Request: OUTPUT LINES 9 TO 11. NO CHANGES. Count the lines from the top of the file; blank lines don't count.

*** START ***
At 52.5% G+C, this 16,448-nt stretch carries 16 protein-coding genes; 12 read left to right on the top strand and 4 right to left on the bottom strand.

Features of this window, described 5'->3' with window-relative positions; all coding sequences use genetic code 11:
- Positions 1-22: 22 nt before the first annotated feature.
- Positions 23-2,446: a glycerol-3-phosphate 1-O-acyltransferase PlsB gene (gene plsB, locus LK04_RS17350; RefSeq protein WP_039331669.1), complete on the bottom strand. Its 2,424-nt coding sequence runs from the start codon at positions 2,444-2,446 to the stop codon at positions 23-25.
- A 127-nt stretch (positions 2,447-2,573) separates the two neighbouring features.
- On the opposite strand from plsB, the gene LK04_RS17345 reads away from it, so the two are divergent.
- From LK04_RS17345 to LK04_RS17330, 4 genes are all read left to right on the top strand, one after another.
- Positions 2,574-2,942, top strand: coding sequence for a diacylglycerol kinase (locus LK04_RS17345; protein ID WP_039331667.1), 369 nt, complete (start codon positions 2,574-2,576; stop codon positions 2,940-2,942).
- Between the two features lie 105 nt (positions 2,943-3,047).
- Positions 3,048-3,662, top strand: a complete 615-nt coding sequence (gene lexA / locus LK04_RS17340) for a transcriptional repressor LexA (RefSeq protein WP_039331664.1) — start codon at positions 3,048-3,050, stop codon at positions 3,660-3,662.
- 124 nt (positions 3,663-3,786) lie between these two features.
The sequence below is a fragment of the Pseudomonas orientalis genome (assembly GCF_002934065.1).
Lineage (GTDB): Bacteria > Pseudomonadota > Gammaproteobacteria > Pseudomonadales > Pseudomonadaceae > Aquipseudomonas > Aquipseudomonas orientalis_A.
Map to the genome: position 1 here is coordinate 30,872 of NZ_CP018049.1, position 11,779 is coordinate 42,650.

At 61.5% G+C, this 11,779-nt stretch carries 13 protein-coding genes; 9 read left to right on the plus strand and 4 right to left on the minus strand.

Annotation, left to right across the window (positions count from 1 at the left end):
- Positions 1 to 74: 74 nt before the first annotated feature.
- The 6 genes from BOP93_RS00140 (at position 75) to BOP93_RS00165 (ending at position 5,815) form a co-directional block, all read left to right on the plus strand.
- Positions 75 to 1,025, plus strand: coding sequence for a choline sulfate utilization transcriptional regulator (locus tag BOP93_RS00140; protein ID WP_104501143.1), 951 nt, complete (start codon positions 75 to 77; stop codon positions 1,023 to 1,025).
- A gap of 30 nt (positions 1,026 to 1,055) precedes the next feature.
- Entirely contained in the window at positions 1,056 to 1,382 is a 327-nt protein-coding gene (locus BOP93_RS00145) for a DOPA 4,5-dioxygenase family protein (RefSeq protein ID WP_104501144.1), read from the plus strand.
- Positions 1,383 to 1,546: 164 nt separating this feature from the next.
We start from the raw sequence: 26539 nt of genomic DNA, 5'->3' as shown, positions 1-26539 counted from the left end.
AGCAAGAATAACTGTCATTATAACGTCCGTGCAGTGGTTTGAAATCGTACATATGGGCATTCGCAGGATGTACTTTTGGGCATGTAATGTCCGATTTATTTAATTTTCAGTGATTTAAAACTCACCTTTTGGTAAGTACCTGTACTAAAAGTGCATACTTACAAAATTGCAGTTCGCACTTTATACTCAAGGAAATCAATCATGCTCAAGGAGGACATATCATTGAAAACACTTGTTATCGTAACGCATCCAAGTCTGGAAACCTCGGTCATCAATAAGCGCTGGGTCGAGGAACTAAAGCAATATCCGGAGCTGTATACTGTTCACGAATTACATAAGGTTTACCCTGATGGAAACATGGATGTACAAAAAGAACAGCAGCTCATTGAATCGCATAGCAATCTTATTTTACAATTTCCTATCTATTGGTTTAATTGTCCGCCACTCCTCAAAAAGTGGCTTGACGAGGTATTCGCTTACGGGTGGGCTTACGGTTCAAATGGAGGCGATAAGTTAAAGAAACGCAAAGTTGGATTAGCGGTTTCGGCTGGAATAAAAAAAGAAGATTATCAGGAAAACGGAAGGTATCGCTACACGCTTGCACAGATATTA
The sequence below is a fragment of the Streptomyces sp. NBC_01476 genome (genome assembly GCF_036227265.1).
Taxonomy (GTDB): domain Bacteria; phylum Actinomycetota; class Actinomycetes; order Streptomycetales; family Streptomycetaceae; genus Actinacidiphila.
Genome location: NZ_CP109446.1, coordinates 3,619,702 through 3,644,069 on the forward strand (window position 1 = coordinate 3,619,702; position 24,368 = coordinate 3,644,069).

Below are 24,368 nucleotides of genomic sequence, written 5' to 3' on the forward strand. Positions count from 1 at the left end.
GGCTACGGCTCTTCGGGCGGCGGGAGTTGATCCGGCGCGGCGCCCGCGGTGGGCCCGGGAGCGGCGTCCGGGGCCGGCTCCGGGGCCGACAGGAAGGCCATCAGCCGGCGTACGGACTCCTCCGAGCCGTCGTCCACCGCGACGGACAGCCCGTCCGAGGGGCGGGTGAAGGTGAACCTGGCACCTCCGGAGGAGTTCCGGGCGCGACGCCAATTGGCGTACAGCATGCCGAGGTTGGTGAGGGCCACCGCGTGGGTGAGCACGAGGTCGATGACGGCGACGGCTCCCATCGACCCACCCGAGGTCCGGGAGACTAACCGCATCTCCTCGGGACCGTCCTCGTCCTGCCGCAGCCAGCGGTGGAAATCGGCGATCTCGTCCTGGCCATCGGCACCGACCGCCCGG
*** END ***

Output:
- Between the two features lie 105 nt (positions 2,943-3,047).
- Positions 3,048-3,662, top strand: a complete 615-nt coding sequence (gene lexA / locus LK04_RS17340) for a transcriptional repressor LexA (RefSeq protein WP_039331664.1) — start codon at positions 3,048-3,050, stop codon at positions 3,660-3,662.
- 124 nt (positions 3,663-3,786) lie between these two features.